IOW, I wouldn't spend the money for the SB-600 if you plan on using it via a cheaper wireless trigger with no iTTL support like the one you just posted a link to. I'd go with less expensive Auto Thyristor type flash models instead (and they're plentiful on the used market).
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Old Nov 16, 2010, 8:38 PM   #14
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SB-600 is an excellent flash for most uses.
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Old Nov 24, 2010, 8:50 PM   #15
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ok sb600 or this strobe kit http://www.amazon.com/540W-Professio.../dp/B003UY8FAK
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Old Nov 28, 2010, 6:33 PM   #16
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You're comparing apples and oranges here. The Amazon link shows a studio strobe kit that only works close to a power plug and probably shouldn't be used outdoors. The SB600 is a portable external flash that can be used most places you can photograph safely. Each has it's own purpose for which it was designed.
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Old Nov 28, 2010, 8:15 PM   #17
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Im leaning towards the sb600 because of the portability of it and ease of use
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Old Nov 29, 2010, 1:13 PM   #18
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Quote:
Originally Posted by Bob Nichol View Post
You're comparing apples and oranges here. The Amazon link shows a studio strobe kit that only works close to a power plug and probably shouldn't be used outdoors. The SB600 is a portable external flash that can be used most places you can photograph safely. Each has it's own purpose for which it was designed.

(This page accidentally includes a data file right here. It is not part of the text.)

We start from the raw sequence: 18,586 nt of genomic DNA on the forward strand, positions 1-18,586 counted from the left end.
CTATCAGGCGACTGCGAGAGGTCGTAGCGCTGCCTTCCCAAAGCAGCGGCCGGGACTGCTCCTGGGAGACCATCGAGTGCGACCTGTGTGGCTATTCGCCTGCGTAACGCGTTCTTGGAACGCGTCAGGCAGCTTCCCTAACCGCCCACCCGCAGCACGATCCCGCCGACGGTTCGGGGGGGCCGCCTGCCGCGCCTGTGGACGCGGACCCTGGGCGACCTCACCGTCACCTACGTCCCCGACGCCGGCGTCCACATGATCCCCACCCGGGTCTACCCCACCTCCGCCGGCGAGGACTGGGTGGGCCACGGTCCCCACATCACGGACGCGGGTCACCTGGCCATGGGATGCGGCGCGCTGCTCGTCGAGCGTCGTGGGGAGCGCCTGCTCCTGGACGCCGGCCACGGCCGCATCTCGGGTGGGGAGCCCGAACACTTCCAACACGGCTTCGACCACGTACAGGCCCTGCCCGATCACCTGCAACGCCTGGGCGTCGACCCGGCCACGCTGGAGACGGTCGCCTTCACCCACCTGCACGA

Stick with simple and what was made to work without work arounds or unecessary hassle.
Portability vs. the system you posted.
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Old Nov 29, 2010, 1:21 PM   #19
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Going with the sb600 for ease of portablitity and they make sobtboxes and stuff like that I found for this flash so im going with that
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Old Nov 30, 2010, 8:40 PM   #20
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I own 2 sb600's. Debated about 3rd party - but decided to stay with the same menu system.

Individually, excellent flash and generally on camera with full iTTL. Many accessories, such as difusers, gels, shadowboxes expand functionality. Good light output, but not at the level of the SB900, or even some of the 3rd party in the sb600 price range.

With the D3000 (like my D40) off camera with iTTL would require the SU800. A cheap semi-off camera approach but manual would be an optical slave triggered by the pop-up flash (thus not true off-camera).

I use the 2 sb600's off camera with my D90 with the D90 acting as master and dialing down the power of the pop-up which is used as a preflash. Obviously, that is beyond the capability of the D3000. For situations exceeding the triggering limitations of the Nikon system, I switch to manual and have some cheap cactus V4 triggers. The only triggers that may maintain (depending on model) the iTTL (or TTL) capabilities are Radiopoppers or Pocket Wizards, but they are more than the price of a flash.

When used in iTTL mode, the sb600s - individually or multiple - give solid even light. Manual has it's advantage as you can mold that light, bringing in but controlling shadows. It really depends on what you want to do.